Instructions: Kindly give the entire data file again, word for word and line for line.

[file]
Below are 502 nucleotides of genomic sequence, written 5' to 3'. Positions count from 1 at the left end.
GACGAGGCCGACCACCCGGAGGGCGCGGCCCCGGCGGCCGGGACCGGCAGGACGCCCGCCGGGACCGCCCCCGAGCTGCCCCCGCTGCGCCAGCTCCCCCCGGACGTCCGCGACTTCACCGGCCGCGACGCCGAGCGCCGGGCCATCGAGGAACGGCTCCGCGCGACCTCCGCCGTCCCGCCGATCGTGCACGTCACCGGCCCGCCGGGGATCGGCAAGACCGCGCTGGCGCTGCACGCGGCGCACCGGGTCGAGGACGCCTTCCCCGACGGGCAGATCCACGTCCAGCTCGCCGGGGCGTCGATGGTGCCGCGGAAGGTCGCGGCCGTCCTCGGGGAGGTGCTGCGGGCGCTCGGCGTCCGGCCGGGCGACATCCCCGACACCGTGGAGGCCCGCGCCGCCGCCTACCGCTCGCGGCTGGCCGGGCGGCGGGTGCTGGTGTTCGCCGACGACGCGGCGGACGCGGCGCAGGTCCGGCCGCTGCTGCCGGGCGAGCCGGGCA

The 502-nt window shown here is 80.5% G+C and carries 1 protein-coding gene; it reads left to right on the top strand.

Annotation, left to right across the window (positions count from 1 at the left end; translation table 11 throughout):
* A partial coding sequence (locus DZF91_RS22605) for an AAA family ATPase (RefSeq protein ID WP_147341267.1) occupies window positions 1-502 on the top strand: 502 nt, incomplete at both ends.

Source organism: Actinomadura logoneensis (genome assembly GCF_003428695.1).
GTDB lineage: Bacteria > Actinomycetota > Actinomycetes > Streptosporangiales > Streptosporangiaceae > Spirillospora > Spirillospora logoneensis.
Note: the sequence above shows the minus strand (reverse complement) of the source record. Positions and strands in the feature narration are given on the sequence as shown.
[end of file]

Below are 502 nucleotides of genomic sequence, written 5' to 3'. Positions count from 1 at the left end.
GACGAGGCCGACCACCCGGAGGGCGCGGCCCCGGCGGCCGGGACCGGCAGGACGCCCGCCGGGACCGCCCCCGAGCTGCCCCCGCTGCGCCAGCTCCCCCCGGACGTCCGCGACTTCACCGGCCGCGACGCCGAGCGCCGGGCCATCGAGGAACGGCTCCGCGCGACCTCCGCCGTCCCGCCGATCGTGCACGTCACCGGCCCGCCGGGGATCGGCAAGACCGCGCTGGCGCTGCACGCGGCGCACCGGGTCGAGGACGCCTTCCCCGACGGGCAGATCCACGTCCAGCTCGCCGGGGCGTCGATGGTGCCGCGGAAGGTCGCGGCCGTCCTCGGGGAGGTGCTGCGGGCGCTCGGCGTCCGGCCGGGCGACATCCCCGACACCGTGGAGGCCCGCGCCGCCGCCTACCGCTCGCGGCTGGCCGGGCGGCGGGTGCTGGTGTTCGCCGACGACGCGGCGGACGCGGCGCAGGTCCGGCCGCTGCTGCCGGGCGAGCCGGGCA

The 502-nt window shown here is 80.5% G+C and carries 1 protein-coding gene; it reads left to right on the top strand.

Annotation, left to right across the window (positions count from 1 at the left end; translation table 11 throughout):
* A partial coding sequence (locus DZF91_RS22605) for an AAA family ATPase (RefSeq protein ID WP_147341267.1) occupies window positions 1-502 on the top strand: 502 nt, incomplete at both ends.

Source organism: Actinomadura logoneensis (genome assembly GCF_003428695.1).
GTDB lineage: Bacteria > Actinomycetota > Actinomycetes > Streptosporangiales > Streptosporangiaceae > Spirillospora > Spirillospora logoneensis.
Note: the sequence above shows the minus strand (reverse complement) of the source record. Positions and strands in the feature narration are given on the sequence as shown.